Claimed to be one of the largest financial penalties imposed by German authorities against a company, the fine consists of the maximum €5 million penalty permissible for a regulatory offence, plus €995 million for the economic benefits gained as a result of the cheating.
The Braunschweig public prosecutor concluded that monitoring duties had been breached by Volkswagen AG’s Powertrain Development department when testing the diesel emissions of particular vehicles.
About 10.7 million vehicles sold globally between 2007 and 2015 featured “an impermissible software function”, including those with the EA288 Gen3 engine offered in the United States and Canada and the EA189 unit found elsewhere.
In a statement released this week, Volkswagen AG acknowledged its role in dieselgate, hoping that the end of German regulatory legal action will have an impact on other proceedings currently taking place in Europe.
“Following thorough examination, Volkswagen AG accepted the fine, and it will not lodge an appeal against it,” it said.
“Volkswagen AG, by doing so, admits its responsibility for the diesel crisis and considers this as a further major step towards the latter being overcome.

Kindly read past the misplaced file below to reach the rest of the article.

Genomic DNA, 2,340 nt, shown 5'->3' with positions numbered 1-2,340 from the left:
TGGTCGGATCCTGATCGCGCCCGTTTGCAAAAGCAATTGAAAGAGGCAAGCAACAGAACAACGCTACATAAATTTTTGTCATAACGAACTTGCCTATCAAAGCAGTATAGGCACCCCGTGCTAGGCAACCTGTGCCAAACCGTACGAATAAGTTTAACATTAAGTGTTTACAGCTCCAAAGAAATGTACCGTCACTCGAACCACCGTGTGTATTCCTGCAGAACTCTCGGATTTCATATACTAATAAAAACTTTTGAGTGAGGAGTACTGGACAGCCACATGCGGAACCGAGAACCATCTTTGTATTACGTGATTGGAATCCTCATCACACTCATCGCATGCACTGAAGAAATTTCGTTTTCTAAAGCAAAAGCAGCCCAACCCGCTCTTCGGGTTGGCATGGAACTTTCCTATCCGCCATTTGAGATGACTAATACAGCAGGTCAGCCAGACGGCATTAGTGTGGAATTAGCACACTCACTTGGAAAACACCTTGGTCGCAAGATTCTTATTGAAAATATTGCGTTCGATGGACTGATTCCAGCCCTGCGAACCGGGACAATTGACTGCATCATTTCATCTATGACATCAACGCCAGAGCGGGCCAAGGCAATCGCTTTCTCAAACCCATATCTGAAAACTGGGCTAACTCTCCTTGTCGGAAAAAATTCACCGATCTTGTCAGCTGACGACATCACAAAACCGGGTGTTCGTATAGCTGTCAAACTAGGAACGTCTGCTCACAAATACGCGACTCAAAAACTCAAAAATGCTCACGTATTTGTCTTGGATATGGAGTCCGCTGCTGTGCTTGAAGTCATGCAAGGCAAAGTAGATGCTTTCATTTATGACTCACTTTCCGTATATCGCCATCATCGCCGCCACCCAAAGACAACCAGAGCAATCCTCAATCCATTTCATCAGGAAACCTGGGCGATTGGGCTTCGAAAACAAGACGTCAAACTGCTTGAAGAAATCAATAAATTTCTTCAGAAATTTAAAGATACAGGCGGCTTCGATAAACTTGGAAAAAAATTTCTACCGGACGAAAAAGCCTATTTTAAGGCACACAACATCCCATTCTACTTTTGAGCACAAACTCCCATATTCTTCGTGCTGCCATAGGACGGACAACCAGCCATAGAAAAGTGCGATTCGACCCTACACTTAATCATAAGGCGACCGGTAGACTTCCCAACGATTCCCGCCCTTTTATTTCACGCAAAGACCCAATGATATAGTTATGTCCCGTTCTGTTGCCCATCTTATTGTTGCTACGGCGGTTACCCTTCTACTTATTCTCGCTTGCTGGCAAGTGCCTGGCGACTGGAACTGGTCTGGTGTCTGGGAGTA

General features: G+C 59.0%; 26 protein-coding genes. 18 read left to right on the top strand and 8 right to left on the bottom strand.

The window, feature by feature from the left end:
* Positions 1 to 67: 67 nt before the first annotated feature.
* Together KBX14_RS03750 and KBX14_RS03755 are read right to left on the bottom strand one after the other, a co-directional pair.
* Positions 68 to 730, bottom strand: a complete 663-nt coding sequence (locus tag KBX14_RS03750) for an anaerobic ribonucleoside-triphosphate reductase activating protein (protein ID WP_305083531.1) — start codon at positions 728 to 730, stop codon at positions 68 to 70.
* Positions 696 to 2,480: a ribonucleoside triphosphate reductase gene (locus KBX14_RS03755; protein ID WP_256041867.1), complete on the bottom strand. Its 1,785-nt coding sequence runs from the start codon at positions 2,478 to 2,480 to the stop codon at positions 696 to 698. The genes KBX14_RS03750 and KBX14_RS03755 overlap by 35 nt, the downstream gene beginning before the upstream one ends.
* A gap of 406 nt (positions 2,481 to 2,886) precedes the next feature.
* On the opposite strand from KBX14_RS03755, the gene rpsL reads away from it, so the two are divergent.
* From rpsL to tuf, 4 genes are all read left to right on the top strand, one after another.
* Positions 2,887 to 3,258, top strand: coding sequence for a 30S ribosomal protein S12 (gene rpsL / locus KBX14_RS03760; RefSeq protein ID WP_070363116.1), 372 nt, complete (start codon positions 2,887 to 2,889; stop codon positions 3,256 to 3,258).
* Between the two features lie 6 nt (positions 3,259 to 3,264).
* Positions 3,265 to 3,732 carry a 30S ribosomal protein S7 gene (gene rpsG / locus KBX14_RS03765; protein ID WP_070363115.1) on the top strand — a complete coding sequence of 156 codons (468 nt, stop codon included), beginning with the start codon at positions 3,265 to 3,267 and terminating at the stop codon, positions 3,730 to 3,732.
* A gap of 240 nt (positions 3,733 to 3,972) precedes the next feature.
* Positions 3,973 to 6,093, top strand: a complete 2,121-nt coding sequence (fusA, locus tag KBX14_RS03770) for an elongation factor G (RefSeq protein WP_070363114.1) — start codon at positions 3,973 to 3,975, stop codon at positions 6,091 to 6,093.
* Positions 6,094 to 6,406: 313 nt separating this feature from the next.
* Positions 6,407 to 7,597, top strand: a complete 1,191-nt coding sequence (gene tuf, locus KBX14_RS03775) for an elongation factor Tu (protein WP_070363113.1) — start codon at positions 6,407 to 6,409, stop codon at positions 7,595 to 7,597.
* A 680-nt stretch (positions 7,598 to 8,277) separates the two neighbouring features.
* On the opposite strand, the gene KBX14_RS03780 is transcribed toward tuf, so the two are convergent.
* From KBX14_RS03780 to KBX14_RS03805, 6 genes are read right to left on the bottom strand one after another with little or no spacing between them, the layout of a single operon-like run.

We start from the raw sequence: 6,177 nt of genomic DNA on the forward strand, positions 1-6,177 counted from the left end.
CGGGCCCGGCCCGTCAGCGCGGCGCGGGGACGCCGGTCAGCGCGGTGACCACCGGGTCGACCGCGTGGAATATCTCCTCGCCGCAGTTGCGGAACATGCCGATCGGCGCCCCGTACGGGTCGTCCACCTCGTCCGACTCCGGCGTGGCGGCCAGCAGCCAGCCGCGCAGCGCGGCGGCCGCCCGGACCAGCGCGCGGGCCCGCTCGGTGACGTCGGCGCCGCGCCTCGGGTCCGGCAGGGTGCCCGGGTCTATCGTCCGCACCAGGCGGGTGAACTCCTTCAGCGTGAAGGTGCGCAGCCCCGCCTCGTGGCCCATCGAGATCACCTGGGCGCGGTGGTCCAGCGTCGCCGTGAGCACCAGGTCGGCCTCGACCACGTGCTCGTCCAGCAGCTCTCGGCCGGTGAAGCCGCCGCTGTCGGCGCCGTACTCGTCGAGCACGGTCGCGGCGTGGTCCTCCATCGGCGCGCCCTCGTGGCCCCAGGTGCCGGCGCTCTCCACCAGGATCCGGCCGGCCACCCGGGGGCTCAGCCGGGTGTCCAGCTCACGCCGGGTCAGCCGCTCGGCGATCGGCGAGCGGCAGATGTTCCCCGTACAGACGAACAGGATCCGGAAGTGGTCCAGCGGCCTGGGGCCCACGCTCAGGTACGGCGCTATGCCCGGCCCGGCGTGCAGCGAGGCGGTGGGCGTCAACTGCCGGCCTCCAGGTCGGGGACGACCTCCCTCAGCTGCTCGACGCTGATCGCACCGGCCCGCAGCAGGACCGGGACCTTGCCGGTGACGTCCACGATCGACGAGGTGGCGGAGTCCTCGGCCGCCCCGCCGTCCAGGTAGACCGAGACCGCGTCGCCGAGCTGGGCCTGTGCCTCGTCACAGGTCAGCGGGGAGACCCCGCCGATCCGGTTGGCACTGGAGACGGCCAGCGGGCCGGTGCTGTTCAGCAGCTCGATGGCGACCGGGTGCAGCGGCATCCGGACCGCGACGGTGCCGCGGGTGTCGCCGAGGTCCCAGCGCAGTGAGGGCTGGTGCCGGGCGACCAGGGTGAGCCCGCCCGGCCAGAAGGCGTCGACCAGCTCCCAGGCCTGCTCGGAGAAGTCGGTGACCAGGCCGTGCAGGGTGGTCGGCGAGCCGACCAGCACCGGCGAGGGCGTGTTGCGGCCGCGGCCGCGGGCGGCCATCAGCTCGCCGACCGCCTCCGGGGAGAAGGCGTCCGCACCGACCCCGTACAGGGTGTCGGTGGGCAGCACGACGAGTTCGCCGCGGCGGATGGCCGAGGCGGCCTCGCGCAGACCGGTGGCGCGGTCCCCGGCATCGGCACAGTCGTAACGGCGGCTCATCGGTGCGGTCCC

“As a result of the administrative order imposing the fine, the active regulatory offence proceedings conducted against Volkswagen will be finally terminated.
“Volkswagen assumes that such termination of the proceedings will also have significant positive effects on further active administrative proceedings in Europe against Volkswagen AG and its subsidiaries.
“We work with vigour on dealing with our past,” Volkswagen AG chief executive officer Herbert Diess added. “Further steps are necessary to gradually restore trust again in the company and the auto industry.”
According to Reuters, Volkswagen AG’s latest fine falls outside of the €25.8 billion ($A40.23 billion) provision it has set aside for the financial ramifications of dieselgate, meaning the penalty will impact its earnings.
Nevertheless, Volkswagen AG copped a larger $US4.3 billion ($A5.68 billion) fine in January last year when the US department of justice levelled it with criminal and civil penalties.
Audi AG chief executive officer Rupert Stadler was also implicated in dieselgate earlier this week, after being accused of fraud and indirectly falsifying certifications by German authorities, which led to a raid of his home.
One day later, the German transport ministry ordered Mercedes-Benz parent company Daimler to recall 774,000 vehicles across Europe due to the fitment of “unauthorised defeat devices”, with the European Union backing the move.
A separate legal investigation into dieselgate is still taking place in Stuttgart, Germany, with several high-profile Volkswagen AG executives involved, including current and former employees.
By Justin Hilliard